DUBLIN — Seventy-year old Sara Neeley, an instructor with Bladen Community College, has never been one to shy away from adventure, but even for her, this next chapter is a walk on the wild side.
After she obtained an undergraduate degree in 1969, the Danville, Va., native and her husband — a military man — were living in South Carolina. The military wife enrolled in The Citadel nearby, where she earned her master’s degree in English. After staying home with her two children for some time, Neeley began teaching in the 1990s, eventually making her way to Bladen County and to Bladen Community College, where she has taught English for the last seven years.
Recently, however, she’s been feeling a call to the wild.
“I always wanted to be a veterinarian,” recalled the educator. “In the 1960s when I graduated from college, we didn’t have federal aid and all that, and I knew any advanced degree I would have to pay for, so I took the road more travelled.”
Knowing full well her mother’s inclination, last year, Neeley’s daughter, who has a master’s degree in English herself and teaches near Atlanta, Ga., called and informed her mother that she was thinking about going back to school to become a vet tech. To Neeley’s surprise, her daughter invited her to enroll as well.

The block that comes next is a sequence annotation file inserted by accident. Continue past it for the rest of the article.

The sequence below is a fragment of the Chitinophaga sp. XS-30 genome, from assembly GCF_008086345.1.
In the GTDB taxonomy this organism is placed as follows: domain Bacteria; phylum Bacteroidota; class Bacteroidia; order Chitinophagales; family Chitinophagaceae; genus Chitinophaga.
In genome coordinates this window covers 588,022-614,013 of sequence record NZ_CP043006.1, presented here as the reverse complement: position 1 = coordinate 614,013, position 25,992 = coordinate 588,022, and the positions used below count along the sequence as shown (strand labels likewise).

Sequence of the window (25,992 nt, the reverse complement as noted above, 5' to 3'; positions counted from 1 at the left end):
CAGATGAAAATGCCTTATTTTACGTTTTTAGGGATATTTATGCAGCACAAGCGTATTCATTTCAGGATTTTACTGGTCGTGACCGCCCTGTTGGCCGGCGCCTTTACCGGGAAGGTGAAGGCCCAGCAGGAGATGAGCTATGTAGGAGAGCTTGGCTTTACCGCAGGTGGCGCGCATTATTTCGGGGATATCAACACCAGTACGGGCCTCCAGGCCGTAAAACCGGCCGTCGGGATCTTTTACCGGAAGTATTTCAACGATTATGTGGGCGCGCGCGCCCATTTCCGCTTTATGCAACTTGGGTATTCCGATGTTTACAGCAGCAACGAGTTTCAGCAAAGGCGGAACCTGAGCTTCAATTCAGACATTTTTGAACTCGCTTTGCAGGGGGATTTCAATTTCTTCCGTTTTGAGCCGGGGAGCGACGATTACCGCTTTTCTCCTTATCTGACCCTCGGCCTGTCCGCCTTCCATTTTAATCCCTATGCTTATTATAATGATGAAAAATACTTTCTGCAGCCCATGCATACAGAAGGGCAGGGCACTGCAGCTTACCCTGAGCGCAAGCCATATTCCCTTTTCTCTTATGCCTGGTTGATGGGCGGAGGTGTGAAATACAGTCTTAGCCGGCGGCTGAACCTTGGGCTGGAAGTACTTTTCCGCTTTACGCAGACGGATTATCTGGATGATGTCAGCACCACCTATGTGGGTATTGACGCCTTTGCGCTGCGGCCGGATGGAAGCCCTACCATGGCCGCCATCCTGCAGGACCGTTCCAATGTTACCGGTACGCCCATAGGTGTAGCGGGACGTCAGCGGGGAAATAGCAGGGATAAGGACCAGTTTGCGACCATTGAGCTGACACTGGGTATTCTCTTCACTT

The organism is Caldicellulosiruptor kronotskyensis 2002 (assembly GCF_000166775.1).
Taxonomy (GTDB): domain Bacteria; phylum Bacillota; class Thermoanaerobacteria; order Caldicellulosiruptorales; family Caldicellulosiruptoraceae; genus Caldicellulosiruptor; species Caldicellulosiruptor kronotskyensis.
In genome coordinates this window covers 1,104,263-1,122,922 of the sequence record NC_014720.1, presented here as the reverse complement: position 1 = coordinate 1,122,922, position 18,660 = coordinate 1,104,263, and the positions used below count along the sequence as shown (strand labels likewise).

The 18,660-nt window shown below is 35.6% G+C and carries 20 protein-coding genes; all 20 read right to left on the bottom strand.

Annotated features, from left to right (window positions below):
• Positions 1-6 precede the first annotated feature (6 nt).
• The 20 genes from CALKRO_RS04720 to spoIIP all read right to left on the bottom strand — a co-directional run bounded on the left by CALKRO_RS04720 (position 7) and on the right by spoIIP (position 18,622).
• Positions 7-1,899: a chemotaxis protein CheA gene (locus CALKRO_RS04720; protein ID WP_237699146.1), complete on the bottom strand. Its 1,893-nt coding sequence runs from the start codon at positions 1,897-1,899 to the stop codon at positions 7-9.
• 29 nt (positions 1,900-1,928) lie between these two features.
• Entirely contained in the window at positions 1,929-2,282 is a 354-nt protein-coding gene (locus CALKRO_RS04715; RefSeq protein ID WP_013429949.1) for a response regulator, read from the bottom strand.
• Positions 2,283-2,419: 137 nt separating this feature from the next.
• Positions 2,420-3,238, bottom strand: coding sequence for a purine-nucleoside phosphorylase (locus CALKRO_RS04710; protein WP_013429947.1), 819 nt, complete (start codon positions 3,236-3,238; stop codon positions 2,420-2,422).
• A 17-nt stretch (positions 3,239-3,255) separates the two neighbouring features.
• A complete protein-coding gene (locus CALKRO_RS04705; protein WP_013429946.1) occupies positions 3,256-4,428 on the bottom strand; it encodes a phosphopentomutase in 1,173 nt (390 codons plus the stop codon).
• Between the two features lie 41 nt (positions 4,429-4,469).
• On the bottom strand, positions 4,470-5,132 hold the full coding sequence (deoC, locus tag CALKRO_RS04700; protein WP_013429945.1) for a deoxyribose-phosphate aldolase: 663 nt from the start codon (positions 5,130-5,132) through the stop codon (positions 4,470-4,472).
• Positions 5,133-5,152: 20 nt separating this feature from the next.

“On a lark, I said I would,” recounted Neeley.
In the fall of 2016, she enrolled in Biology 111 — a general biology course — and chemistry 151 — BCC’s general chemistry class.
“I wasn’t sure how that would go, but I sailed right through both with no trouble,” Neeley said, adding that she got a “strong A” in each class.
With the confidence instilled from success, Neeley is now ready to tackle the rest of the requirements to be a veterinary technician. Usually requiring two years of coursework, the program will not take as long for Neeley to complete since she already has general classes like science, history, and English under her belt. And Neeley’s not intimidated by the prospect at all.
“I’ve been around students all my life, and I’m a studier, so I’m not intimidated by college,” she said. “I am self-conscious of my age.”
Despite any misgivings or fears, Neeley is full steam ahead, even committing to a geographical move. At the end of May, the educator/new student will be relocating to her daughter’s home in Georgia and attending Gwinnett Technical College just north of Atlanta.
She relayed that she’s “too old for online classes” and will therefore take all seated courses, but she looks forward to doing labs and studying with other students regardless of their age.
She attributes her can-do attitude to her father.
“Even though it was not popular during his era, he believed and taught us that girls could do as much as guys,” she commented. “He said, ‘You can do anything you want, any time you want,’ so that’s what I’m doing.”
Chrysta Carroll can be reached by calling 910-862-4163.